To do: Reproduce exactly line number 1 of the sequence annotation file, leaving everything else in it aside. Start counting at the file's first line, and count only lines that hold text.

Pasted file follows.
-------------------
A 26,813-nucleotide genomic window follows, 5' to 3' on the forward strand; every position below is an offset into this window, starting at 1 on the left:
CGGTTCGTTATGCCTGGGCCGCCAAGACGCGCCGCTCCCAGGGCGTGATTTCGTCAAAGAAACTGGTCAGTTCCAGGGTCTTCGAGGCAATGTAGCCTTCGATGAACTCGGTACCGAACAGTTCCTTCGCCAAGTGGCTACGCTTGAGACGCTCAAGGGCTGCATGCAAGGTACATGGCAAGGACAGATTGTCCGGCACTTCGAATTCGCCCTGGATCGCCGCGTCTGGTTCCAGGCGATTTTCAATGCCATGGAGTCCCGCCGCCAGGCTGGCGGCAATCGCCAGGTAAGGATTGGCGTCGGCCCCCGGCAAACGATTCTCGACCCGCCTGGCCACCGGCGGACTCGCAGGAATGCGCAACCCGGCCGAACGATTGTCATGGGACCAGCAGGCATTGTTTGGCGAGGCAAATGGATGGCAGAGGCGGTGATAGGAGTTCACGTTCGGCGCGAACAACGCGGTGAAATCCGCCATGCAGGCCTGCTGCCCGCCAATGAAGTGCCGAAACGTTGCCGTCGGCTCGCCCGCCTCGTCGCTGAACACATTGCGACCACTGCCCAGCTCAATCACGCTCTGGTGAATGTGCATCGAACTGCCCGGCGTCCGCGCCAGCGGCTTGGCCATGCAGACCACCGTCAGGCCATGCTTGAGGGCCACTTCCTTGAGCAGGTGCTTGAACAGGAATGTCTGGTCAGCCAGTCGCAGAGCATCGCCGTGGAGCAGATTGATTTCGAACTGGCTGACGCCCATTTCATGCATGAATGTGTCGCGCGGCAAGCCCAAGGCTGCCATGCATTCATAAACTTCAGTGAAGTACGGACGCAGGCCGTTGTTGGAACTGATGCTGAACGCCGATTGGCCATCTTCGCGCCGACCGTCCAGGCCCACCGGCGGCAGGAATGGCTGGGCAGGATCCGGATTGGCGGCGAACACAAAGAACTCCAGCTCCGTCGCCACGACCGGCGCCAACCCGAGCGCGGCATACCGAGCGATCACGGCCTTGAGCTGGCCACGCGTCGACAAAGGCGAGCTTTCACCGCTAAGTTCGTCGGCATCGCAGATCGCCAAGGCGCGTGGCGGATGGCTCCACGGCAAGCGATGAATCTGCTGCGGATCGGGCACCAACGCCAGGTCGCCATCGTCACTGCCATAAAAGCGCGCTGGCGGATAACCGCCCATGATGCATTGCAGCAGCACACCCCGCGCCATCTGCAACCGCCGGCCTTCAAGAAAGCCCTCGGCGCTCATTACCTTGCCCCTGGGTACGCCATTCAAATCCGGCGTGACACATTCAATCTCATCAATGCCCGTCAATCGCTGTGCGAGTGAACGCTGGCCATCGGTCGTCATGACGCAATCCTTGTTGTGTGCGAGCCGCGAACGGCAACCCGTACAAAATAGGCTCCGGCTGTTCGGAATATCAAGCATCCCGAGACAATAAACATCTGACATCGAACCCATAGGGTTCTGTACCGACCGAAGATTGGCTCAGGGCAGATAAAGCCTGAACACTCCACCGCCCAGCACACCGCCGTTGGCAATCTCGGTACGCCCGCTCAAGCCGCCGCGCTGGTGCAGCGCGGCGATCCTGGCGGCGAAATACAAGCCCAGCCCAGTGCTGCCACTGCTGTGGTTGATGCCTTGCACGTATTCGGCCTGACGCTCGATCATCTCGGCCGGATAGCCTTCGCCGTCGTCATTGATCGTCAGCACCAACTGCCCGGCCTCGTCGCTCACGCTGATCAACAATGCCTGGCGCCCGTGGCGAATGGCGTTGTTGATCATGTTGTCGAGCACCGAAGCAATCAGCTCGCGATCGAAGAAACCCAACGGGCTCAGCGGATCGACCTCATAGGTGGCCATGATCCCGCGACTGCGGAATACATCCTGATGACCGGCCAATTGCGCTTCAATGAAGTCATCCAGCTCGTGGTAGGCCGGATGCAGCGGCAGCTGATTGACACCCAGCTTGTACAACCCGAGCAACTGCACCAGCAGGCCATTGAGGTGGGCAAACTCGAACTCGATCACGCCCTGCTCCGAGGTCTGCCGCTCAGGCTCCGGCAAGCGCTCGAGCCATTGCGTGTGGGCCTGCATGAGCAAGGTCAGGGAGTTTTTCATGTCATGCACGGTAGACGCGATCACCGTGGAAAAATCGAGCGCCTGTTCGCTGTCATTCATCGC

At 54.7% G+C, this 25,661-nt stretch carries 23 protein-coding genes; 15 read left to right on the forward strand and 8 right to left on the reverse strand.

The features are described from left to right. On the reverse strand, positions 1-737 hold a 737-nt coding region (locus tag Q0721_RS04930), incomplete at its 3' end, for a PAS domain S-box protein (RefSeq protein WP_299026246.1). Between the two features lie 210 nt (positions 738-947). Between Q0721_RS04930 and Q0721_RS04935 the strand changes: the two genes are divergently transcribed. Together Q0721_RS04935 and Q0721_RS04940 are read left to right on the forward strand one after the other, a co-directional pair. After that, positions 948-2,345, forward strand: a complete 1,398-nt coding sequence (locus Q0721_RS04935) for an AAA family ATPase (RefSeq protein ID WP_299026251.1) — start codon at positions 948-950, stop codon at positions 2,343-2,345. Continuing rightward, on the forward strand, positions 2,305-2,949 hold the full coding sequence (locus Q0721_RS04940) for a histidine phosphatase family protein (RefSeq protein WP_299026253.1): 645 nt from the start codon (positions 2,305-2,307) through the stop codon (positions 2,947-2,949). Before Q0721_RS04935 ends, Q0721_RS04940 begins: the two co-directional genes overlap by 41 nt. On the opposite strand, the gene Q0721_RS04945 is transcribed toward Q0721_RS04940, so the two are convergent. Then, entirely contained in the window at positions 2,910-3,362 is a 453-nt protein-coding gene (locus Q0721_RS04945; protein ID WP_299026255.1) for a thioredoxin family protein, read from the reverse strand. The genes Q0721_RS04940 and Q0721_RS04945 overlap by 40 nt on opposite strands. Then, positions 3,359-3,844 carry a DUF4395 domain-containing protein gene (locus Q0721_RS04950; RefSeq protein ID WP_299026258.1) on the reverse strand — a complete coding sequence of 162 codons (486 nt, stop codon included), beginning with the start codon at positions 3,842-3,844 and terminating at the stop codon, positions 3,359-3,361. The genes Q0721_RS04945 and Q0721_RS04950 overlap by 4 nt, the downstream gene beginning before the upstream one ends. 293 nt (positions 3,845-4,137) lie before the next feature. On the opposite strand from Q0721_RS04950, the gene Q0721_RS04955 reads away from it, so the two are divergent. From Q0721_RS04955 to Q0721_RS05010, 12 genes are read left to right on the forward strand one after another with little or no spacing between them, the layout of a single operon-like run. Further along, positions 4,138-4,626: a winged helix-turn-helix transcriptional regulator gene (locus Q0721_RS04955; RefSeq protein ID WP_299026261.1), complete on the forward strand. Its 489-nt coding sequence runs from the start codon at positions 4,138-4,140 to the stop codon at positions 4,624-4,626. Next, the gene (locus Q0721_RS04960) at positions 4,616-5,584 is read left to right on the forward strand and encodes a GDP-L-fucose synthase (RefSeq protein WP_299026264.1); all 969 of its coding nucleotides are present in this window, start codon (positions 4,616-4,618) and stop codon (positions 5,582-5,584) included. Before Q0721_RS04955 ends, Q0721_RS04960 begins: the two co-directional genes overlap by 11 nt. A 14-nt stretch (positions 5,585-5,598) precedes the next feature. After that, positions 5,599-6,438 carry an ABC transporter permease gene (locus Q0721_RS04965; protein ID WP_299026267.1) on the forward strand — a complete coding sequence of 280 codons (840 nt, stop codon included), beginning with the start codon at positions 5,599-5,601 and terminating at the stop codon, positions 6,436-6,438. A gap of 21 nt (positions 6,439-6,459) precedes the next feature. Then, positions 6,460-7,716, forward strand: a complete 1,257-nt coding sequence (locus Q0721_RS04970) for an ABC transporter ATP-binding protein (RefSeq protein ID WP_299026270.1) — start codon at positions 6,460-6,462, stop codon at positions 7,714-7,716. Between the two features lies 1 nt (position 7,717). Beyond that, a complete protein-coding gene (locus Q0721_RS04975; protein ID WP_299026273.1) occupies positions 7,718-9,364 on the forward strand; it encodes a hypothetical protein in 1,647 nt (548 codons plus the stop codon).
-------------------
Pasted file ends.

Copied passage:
A 26,813-nucleotide genomic window follows, 5' to 3' on the forward strand; every position below is an offset into this window, starting at 1 on the left: